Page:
Raising a Fox Spirit in My Home-Chapter 281 My Chan’er
Li Yundong left the old lama’s quarters after apologizing profusely for all the trouble that he had caused. At one point, he had even offered to go into the mountain to track down the two serpents. The old lama denied the offer, saying that Li Yundong had more important things to focus on. When he asked the lama what those “important things” entailed, a cryptic smile was all he got in return.
Somehow, he had a feeling that the lama wasn’t referring to his search for Su Chan.
Li Yundong arrived at the edge of the forest after a long walk. Surprisingly, the stretch of land in front of the pagoda was relatively undamaged even though it had been engulfed in Acalanatha’s flames earlier. There were no signs of the giant arhat. Heck, there weren’t even signs that a battle had recently taken place.
Weird. But he chalked it up to some super Buddhist magic.
A minute or two after he entered the forest, Li Yundong heard something: whispers coming from a thick undergrowth nearby.
Li Yundong frowned and crept towards the hedge.
Two loud shrieks sounded when he yanked the leaves apart. The frightened faces of two women stared back at him.
“Hey, it’s you…” Li Yundong whispered.
Lanlan was there, but she wasn’t the source of his surprise. The other woman was Liu Xia, the female tour guide whose life he had saved from the avalanche during his pilgrimage to Tibet.
Xiaxia. Liu Xia. Right.
“Wait a minute… Li Yundong narrowed his eyes at the two women. “You two…”
Guess he now knew who his mysterious “accomplices” were.
Liu Xia and Lanlan shared a glance with each other.
“You two were following me.”
His statement seemed to have jolted Liu Xia and Lanlan out of their stupor as they suddenly screamed and took off into the woods.
Li Yundong stared after the two women.
Go back where you came from…
With a sigh, Li Yundong took off into the night sky and flew in the direction of Xiyuan temple. He had a riddle to solve and a girlfriend to find.
The last time she had one of these, she nearly broke a tooth. Okay. That was an exaggeration. Master’s cold shaobings weren’t that bad. They were just… well, cold. And maybe a bit mediocre in the taste department. They were average. They weren’t bad at all.
Su Chan had teased Master mercilessly the other day when Master snatched the bag of shaobing out of Su Chan’s hands after she had compared them to Yundong’s cooking. Then again, Master stopped calling Su Chan an ingrate after she herself had taken a bite of the shaobing. After that, the bag mysteriously disappeared, and Su Chan went back to teasing Master mercilessly.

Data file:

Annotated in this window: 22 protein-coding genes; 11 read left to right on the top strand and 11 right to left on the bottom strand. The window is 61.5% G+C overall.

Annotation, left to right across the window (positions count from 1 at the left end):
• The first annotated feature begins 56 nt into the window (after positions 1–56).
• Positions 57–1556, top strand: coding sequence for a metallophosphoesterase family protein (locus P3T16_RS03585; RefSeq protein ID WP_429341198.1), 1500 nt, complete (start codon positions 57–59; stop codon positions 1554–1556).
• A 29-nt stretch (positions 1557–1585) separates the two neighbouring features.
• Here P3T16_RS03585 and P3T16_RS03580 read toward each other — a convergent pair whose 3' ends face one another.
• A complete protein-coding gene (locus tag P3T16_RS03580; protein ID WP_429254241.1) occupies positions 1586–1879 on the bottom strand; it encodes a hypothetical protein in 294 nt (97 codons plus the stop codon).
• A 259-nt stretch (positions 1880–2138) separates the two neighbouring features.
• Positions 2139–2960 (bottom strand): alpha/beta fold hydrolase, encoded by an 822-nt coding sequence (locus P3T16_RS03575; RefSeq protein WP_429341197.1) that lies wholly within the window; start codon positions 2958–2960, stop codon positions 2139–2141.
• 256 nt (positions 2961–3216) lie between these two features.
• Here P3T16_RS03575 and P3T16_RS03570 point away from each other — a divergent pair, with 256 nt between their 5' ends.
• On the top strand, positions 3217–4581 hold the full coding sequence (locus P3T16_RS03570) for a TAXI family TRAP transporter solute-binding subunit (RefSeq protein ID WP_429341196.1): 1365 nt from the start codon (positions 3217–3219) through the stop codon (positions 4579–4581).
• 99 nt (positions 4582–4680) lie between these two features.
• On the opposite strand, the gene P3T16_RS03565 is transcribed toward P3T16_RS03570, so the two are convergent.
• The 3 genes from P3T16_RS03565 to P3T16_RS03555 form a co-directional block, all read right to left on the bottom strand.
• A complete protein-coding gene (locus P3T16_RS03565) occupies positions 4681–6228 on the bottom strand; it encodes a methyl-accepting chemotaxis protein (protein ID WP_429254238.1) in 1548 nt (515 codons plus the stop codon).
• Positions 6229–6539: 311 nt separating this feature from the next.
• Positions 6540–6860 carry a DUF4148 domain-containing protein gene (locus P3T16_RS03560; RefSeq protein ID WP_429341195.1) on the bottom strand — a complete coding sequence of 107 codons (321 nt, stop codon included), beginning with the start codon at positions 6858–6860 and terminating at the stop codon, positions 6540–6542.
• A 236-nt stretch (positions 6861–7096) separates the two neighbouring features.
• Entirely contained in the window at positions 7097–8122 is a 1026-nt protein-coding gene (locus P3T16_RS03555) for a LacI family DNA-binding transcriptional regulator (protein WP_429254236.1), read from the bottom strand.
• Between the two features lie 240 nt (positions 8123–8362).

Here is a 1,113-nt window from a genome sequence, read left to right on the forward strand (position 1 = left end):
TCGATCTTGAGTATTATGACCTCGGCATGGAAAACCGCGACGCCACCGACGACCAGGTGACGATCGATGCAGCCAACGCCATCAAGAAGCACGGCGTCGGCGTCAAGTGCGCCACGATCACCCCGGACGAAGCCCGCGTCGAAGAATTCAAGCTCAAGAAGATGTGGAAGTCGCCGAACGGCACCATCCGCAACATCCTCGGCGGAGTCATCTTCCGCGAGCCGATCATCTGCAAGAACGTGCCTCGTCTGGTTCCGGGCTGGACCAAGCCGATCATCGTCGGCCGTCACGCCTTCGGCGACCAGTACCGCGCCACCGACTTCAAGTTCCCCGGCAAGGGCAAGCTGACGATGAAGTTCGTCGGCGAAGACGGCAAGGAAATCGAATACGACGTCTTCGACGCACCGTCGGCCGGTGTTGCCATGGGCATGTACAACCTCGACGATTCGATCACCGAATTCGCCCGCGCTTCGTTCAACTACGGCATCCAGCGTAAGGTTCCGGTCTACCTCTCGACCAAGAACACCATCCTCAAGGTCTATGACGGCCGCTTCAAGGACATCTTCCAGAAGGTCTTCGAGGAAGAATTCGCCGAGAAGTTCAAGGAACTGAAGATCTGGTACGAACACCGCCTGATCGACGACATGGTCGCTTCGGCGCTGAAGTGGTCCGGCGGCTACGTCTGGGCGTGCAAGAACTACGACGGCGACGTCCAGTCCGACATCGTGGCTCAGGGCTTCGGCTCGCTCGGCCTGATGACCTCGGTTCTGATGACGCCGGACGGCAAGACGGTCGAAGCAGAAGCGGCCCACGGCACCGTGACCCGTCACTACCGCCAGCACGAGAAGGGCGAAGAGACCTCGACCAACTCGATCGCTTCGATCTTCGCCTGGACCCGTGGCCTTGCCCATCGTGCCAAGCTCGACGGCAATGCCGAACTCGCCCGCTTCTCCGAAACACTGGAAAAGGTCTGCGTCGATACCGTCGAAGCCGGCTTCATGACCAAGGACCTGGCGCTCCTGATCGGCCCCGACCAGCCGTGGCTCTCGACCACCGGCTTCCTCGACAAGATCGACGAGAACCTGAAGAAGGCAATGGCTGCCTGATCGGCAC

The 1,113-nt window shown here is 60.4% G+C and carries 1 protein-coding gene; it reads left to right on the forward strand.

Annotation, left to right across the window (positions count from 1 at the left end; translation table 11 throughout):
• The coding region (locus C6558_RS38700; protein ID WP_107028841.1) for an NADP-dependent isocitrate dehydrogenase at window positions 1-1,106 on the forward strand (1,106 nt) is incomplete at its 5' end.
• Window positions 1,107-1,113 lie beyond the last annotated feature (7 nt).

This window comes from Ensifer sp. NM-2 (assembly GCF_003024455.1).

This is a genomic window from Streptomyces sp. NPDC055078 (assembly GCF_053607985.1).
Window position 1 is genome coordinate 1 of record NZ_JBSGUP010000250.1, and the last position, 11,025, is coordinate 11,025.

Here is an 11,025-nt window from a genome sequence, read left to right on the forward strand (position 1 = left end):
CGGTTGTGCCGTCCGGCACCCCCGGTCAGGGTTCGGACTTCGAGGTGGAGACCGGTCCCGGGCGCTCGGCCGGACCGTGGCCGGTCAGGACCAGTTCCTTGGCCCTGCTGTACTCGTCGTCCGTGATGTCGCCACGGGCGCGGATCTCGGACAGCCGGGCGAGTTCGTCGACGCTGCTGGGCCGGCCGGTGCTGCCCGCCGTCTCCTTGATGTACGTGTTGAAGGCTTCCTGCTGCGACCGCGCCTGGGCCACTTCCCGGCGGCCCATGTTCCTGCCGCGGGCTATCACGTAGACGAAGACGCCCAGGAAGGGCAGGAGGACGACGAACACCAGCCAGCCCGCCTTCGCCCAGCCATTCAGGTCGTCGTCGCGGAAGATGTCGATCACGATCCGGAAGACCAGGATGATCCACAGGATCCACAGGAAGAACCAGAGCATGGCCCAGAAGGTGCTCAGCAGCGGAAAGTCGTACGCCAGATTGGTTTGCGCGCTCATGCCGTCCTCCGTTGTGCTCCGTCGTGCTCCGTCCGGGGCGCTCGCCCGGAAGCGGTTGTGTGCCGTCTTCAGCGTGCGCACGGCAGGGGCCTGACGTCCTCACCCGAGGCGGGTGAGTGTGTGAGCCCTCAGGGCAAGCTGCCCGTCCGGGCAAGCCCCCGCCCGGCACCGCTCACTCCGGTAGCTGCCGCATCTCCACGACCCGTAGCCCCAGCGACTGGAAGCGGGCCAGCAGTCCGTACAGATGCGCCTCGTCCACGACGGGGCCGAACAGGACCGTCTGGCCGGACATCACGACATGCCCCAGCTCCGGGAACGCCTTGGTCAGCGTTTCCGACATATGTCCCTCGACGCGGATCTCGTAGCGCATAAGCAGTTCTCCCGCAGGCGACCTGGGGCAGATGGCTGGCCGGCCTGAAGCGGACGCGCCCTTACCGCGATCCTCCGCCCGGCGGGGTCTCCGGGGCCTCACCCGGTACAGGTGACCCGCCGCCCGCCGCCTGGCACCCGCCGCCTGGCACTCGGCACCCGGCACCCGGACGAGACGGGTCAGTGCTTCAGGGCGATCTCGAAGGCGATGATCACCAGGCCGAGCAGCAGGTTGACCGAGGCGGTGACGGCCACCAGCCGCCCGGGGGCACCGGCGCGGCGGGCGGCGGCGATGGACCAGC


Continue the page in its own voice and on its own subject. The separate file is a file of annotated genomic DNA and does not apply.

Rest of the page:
That was then.
Now what she wouldn’t give for a chance to taste Master’s shaobing again, preferably fresh from the oven.
“Hey, young lady. Are you going to keep staring, or are you going to order something?”
Su Chan glanced up and saw the stall owner—an old man—staring at her strangely. It was almost midnight now; it surprised her that the old man was still out on the streets, bustling about. It was like he had consumed an elixir of youth or something.
“You’ve been staring at my stall for the past thirty minutes, you know?” The old man’s face crinkled when he smiled. “Would you like to order something?”
Yeah. I would love to order something. Just that you would call me a thief afterwards and probably try to send me to those men with sticks. Why? Because the few miserable coins in my wallet says so.
Su Chan returned the old man’s smile with a charming smile of her own.
Maybe she should just go. She shouldn’t even have come out for supper. What was she even thinking?
“Look at these!”
The old man pulled out a tray of freshly baked shaobing. As if her stomach wasn’t torturing her enough already.
“Crispy and tasty!”
“Oh.” Su Chan mumbled.
Okay. Time to go—
“Give her your best shaobing, sir,” a voice sounded beside her. “Put it on my tab.”
Su Chan whipped her head around and saw a handsome man grinning at her.
Anger rose inside Su Chan. “You again…” she growled. “Why are you here?!”
This annoying man had been pestering her for days!
The man shrugged. “Treating you to shaobing, apparently.”
“No thanks!” Su Chan stormed off.
“Whoa, whoa! Young lady!” the stall owner shouted. “Do you still want your shaobing or not?!”
Su Chan ignored the stall owner and kept walking.
“Hey, wait up!” the young man yelled behind her.
Su Chan ignored the annoying man even though he had just offered to treat her to a bunch of freshly-baked shaobings (which practically had her name written all over them), and that was saying something.
“Go away!” Su Chan yelled over her shoulder. “And leave me alone!”